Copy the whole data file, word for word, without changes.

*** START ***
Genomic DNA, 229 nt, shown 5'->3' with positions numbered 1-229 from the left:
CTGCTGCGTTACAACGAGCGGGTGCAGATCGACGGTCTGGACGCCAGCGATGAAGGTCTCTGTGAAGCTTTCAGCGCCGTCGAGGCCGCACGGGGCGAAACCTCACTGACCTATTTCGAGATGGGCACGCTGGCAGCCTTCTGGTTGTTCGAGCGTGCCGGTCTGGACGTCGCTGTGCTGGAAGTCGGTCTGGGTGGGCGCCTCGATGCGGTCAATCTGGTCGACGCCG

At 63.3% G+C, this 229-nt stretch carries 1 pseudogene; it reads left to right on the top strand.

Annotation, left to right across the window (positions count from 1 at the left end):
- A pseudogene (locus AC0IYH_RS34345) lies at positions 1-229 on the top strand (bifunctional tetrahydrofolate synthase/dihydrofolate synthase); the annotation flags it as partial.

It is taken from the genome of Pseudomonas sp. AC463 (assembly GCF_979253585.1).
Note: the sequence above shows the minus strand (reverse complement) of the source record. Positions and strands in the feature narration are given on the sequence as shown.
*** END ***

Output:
Genomic DNA, 229 nt, shown 5'->3' with positions numbered 1-229 from the left:
CTGCTGCGTTACAACGAGCGGGTGCAGATCGACGGTCTGGACGCCAGCGATGAAGGTCTCTGTGAAGCTTTCAGCGCCGTCGAGGCCGCACGGGGCGAAACCTCACTGACCTATTTCGAGATGGGCACGCTGGCAGCCTTCTGGTTGTTCGAGCGTGCCGGTCTGGACGTCGCTGTGCTGGAAGTCGGTCTGGGTGGGCGCCTCGATGCGGTCAATCTGGTCGACGCCG

At 63.3% G+C, this 229-nt stretch carries 1 pseudogene; it reads left to right on the top strand.

Annotation, left to right across the window (positions count from 1 at the left end):
- A pseudogene (locus AC0IYH_RS34345) lies at positions 1-229 on the top strand (bifunctional tetrahydrofolate synthase/dihydrofolate synthase); the annotation flags it as partial.

It is taken from the genome of Pseudomonas sp. AC463 (assembly GCF_979253585.1).
Note: the sequence above shows the minus strand (reverse complement) of the source record. Positions and strands in the feature narration are given on the sequence as shown.